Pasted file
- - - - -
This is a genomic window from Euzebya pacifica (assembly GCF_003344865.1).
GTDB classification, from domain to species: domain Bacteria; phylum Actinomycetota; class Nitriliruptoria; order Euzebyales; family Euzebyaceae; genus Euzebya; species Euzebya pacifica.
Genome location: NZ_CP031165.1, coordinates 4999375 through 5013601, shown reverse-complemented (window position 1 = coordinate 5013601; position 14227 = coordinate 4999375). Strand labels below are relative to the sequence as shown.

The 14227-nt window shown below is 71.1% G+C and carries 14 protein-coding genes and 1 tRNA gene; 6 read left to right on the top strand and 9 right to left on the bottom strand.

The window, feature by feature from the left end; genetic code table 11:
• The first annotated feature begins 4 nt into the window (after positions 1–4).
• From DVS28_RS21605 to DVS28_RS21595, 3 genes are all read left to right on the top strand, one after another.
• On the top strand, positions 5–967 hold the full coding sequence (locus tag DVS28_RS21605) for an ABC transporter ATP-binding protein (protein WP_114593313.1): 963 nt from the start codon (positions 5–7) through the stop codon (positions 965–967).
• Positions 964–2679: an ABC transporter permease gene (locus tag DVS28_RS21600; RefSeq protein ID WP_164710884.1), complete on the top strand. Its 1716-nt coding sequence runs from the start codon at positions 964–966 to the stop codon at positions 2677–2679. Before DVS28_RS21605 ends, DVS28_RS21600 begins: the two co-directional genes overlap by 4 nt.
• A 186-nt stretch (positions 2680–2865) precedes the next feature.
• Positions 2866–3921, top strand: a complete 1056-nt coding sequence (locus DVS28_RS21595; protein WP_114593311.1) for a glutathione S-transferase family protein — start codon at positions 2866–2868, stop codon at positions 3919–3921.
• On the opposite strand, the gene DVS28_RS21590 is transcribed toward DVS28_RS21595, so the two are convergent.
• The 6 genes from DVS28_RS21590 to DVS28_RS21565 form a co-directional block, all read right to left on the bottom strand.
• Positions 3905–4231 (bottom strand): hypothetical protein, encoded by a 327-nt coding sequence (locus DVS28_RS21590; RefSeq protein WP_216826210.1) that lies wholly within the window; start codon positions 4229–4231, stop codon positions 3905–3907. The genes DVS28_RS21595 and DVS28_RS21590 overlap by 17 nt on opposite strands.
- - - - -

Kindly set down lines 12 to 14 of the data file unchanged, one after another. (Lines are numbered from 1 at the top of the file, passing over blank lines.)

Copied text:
• On the opposite strand, the gene DVS28_RS21590 is transcribed toward DVS28_RS21595, so the two are convergent.
• The 6 genes from DVS28_RS21590 to DVS28_RS21565 form a co-directional block, all read right to left on the bottom strand.
• Positions 3905–4231 (bottom strand): hypothetical protein, encoded by a 327-nt coding sequence (locus DVS28_RS21590; RefSeq protein WP_216826210.1) that lies wholly within the window; start codon positions 4229–4231, stop codon positions 3905–3907. The genes DVS28_RS21595 and DVS28_RS21590 overlap by 17 nt on opposite strands.